Caching media files, especially images, seems like an obvious way to improve performance, but should we? To provide a more performant UX without abusing users’s network connections or hard drives, Aaron Gustafson puts a spin on classic best practices, experiments with media caching strategies, and shares smart Cache API tricks.
Kicking off the first installment in our “From URL to Interactive” series, Ali Alabbas takes us through the journey of how our code makes it to the browser. In “Server to Client”, he discusses how server connections are made, caching, and how service workers factor into the request and response process. You don’t want to miss this master class from a networking expert; grasping this aspect of how things run under the browser hood is essential to understanding performance.
The free exchange of information and ideas is one of the great beauties of the internet, so why is so much of that communication still trapped behind the walls of individual social silos? Enter Webmentions. They’re the new kids on the block determined to disrupt the status quo, break down barriers, and free up cross-platform communication across the internet like never before. With Webmentions rapidly gathering momentum, Chris Aldrich delivers a timely outline of the basics, how Webmentions work, and where you can go to get started. The walls are coming down …
With all modern browsers now supporting Service Workers, it’s important to take a look at how we can use this tool to improve our users’ experiences online (and off). Jeremy Keith provides a gentle, in-depth introduction in this excerpt from Chapter 1 of his new book, Going Offline.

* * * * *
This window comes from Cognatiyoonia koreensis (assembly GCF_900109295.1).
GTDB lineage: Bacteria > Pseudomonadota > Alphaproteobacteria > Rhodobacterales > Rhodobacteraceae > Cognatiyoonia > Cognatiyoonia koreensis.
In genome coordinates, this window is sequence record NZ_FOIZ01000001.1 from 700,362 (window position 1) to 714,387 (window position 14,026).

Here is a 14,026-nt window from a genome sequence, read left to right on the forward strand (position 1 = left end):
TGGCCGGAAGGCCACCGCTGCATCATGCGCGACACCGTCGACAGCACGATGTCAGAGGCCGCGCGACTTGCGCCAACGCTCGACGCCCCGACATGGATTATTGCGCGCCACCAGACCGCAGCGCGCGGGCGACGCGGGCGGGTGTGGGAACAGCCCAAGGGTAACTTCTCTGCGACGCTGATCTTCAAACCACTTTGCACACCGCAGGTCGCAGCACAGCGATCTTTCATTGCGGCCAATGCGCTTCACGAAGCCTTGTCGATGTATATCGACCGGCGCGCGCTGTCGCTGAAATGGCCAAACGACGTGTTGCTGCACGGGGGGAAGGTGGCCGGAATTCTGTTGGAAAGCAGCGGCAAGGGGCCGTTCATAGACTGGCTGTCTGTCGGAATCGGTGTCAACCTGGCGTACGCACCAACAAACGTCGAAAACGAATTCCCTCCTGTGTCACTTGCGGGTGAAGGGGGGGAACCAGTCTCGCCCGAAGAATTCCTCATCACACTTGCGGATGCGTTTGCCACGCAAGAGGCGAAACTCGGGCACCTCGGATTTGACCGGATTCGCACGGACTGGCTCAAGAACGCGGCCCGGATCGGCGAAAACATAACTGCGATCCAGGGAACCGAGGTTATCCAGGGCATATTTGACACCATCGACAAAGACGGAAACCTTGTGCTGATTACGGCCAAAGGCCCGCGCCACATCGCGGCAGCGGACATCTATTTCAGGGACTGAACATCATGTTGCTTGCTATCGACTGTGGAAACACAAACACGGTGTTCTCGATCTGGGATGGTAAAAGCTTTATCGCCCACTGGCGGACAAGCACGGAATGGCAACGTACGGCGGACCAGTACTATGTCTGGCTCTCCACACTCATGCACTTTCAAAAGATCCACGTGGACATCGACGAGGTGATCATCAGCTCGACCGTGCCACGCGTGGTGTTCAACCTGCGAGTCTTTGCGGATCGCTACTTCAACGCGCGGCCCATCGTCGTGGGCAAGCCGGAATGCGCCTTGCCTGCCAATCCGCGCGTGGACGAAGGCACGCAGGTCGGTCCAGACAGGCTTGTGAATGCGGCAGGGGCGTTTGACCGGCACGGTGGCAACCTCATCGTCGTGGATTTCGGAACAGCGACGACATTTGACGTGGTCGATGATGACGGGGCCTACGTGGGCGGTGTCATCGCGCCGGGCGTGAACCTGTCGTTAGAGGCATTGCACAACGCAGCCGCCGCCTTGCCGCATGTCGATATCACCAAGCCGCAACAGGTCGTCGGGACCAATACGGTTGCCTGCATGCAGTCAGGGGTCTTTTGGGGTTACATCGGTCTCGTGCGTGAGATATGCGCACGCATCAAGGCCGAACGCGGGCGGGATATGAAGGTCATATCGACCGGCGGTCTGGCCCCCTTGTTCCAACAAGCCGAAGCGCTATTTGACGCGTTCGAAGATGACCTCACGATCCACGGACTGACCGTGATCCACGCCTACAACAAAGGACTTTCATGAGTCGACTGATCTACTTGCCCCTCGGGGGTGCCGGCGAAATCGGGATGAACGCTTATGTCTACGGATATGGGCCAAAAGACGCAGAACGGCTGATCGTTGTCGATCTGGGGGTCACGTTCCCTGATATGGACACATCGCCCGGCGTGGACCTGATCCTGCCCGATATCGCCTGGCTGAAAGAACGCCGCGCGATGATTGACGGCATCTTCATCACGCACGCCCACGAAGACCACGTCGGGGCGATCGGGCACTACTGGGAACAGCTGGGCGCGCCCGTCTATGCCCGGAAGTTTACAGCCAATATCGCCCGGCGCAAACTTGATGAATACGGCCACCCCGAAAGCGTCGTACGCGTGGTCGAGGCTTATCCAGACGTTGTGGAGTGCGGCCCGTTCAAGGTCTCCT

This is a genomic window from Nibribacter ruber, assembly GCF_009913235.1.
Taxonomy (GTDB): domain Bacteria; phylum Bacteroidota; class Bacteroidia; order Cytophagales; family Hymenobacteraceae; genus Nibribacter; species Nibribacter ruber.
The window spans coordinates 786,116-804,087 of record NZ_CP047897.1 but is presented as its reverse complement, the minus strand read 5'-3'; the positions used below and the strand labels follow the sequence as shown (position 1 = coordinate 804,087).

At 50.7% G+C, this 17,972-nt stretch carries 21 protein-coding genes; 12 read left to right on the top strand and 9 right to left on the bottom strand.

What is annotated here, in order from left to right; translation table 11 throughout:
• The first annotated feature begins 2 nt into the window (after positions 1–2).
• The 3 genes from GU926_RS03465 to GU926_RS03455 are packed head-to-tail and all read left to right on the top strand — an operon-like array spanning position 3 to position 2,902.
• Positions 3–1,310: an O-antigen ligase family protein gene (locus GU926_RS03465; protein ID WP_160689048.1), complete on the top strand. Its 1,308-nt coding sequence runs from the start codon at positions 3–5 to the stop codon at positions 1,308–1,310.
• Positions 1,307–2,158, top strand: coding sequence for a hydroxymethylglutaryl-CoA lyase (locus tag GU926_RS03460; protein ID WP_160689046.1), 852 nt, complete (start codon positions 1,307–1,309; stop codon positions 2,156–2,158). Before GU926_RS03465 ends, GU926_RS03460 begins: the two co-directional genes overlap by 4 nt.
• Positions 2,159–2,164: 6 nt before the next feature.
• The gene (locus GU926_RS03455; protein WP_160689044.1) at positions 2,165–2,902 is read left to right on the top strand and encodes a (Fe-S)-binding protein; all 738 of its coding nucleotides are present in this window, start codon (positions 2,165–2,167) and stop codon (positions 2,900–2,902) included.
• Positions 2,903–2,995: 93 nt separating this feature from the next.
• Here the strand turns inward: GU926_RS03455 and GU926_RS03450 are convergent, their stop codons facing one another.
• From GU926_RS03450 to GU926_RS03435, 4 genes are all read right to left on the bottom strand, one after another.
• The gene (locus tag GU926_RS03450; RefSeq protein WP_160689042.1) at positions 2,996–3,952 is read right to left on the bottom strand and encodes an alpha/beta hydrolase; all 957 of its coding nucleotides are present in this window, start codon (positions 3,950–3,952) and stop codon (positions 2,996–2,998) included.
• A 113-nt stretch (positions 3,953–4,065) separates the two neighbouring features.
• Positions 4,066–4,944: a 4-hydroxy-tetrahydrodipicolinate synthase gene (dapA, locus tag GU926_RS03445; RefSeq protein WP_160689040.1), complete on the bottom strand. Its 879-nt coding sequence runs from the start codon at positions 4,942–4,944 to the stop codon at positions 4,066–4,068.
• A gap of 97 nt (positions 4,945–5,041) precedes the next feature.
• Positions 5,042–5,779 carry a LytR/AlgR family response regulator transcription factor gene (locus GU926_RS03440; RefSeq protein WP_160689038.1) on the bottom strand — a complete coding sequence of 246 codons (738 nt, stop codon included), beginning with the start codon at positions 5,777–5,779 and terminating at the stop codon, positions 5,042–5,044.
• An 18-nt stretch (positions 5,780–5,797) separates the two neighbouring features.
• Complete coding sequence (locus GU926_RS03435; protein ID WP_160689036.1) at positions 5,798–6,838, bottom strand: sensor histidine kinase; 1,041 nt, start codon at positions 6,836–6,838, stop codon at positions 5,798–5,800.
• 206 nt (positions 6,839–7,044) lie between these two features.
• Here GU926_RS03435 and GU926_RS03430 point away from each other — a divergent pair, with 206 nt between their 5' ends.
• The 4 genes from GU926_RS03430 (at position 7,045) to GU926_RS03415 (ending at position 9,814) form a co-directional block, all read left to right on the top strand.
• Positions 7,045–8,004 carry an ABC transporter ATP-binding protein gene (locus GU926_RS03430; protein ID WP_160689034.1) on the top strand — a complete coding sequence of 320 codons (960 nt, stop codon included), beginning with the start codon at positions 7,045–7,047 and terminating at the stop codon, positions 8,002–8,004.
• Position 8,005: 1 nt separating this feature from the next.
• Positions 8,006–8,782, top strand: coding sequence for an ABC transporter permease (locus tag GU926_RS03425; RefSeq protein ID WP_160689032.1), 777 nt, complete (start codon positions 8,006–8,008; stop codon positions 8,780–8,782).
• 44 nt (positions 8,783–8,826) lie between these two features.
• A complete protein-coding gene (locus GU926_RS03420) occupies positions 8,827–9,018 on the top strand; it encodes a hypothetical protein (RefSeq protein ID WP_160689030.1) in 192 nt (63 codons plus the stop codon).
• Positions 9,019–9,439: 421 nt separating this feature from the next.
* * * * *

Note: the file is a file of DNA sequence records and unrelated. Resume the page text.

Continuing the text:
Now that HTTP/2 is enjoying greater ubiquity than ever, it’s especially important to challenge the once unquestionable rule of resource bundling in client side performance. Join Stefan Baumgartner as he walks you through the potential pitfalls and ill effects of bundling in HTTP/2 environments.
In this follow-up to her first article on the essentials of a good API, Diana Lakatos dives deep on helpful extras that will take your API documentation to the next level. Her tips will help you make your API more usable and readable, imbue it with personality, and explore beyond the basics.
Building an elegant API is not an end in itself; you need developers to use it. Your documentation needs to get them up to speed quickly with what your API is, what it does, and how to use it or you risk losing their attention. In this piece, Diana Lakatos offers a wealth of excellent advice on how to properly document an API.
Depending on your audience’s capabilities, a site optimized for HTTP/2 may be detrimental for a segment of your users. Jeremy Wagner shows us how adaptive content delivery can improve site performance caused by incompatible browsers.
HTTP/2 is a rough experience on incompatible browsers. Jeremy Wagner explains the true extent of real-world performance problems, and how to adapt delivery of site assets to a user’s connection.
In the future that’s forever one short year away, brilliantly functional, widely implemented APIs will redeem us from our toil and trouble. We just have to get ready for their coming, while seeing to the nitty-gritty of making the web work in the present. Sadly, it’s a lot less predictable than that. Every new standard has to start small, and we’ll always need to choose which API to back and which to pass over.